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1. Solving Quadratic Equations by Factoring

The general form of a quadratic equation is

ax2 + bx + c = 0

where x is the variable and a, b & c are constants

Examples of Quadratic Equations

(a) 5x2 − 3x − 1 = 0 is a quadratic equation in quadratic form where

`a = 5`, `b = -3`, `c = -1`

(b) 5 + 3t − 4.9t2 = 0 is a quadratic equation in quadratic form.

Here, `a = -4.9`, `b = 3`, `c = 5`

[This equation arose from finding the time when a projectile, being acted on by gravity, hits the ground.]

(c) (x + 1)2 = 4 is a quadratic equation but not in quadratic form.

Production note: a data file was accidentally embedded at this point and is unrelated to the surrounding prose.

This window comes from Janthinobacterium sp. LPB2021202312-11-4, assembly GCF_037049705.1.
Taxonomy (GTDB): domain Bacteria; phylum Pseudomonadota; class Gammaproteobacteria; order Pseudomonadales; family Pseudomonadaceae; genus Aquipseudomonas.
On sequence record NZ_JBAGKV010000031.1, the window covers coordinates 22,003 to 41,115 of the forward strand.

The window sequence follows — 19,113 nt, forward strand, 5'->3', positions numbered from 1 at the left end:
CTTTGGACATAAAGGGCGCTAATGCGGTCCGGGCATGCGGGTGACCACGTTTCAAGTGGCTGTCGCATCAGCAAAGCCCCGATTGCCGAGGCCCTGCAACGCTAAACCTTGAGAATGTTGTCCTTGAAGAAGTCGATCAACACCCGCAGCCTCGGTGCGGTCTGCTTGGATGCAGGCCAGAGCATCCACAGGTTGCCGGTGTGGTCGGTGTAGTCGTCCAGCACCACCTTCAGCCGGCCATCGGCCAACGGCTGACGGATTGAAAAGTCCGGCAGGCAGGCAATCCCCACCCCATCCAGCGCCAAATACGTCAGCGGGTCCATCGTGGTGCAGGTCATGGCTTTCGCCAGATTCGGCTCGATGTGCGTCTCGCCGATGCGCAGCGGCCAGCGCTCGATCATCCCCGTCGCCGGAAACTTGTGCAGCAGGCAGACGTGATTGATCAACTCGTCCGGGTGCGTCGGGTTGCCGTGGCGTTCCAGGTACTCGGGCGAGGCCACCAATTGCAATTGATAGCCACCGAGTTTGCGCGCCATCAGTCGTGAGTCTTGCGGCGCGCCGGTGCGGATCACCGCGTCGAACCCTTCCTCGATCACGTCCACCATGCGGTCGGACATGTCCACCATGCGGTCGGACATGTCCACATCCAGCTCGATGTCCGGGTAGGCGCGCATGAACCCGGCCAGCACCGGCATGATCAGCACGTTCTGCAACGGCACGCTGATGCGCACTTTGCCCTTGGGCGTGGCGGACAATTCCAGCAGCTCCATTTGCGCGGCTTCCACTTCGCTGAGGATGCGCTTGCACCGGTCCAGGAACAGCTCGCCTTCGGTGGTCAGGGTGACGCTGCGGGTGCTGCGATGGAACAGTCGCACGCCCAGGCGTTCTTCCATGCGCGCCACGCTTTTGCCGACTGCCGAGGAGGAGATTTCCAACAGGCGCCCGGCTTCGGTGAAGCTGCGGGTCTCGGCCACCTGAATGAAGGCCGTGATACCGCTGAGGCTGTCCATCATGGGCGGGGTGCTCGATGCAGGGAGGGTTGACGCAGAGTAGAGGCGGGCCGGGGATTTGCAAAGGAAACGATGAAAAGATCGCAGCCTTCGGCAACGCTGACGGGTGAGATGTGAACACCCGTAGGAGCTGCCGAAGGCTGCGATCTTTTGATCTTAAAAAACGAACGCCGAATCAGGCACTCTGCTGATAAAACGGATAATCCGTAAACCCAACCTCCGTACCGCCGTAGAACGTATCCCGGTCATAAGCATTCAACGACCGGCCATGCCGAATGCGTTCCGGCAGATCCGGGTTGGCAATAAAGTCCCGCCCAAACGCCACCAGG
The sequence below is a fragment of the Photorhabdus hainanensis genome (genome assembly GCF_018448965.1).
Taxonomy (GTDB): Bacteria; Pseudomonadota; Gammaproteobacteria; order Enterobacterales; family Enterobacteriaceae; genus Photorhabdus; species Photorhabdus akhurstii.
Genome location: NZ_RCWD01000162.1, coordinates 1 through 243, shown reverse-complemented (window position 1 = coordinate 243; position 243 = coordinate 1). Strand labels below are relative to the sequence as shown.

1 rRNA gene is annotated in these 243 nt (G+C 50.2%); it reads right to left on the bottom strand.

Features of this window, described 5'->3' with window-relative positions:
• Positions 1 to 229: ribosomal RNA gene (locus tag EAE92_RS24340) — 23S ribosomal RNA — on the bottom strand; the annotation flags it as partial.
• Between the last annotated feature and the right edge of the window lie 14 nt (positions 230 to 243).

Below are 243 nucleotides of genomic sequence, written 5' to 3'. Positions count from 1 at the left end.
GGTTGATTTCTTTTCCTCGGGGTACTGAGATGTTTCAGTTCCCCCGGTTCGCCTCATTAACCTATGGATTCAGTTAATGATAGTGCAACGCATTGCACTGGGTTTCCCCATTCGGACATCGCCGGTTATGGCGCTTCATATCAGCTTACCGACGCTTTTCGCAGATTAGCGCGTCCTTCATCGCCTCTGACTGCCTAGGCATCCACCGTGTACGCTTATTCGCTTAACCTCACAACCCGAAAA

It has to be expanded and simplified to:

x2 + 2x − 3 = 0

Summary

In general, a quadratic equation:

  • must contain an x2 term
  • must NOT contain terms with degrees higher than x2 eg. x3, x4 etc

Examples of NON-quadratic Equations

  • bx − 6 = 0 is NOT a quadratic equation because there is no x2 term.
  • x3x2 − 5 = 0 is NOT a quadratic equation because there is an x3 term (not allowed in quadratic equations).

Solutions of a Quadratic Equation

The solution of an equation consists of all numbers (roots) which make the equation true.

All quadratic equations have 2 solutions (ie. 2 roots). They can be:

  • real and distinct
  • real and equal
  • imaginary (complex)

Example 1

The quadratic equation x2 − 7x + 10 = 0 has roots of

`x = 2` and `x = 5`. (We'll show below how to find these roots.)

This can be seen by substituting in the equation:

When x = 2,

x2 − 7x + 10

= (2)2 − 7(2) + 10

= 4 − 14 + 10

= 0

(This can be shown similarly for x = 5). In this example, the roots are real and distinct.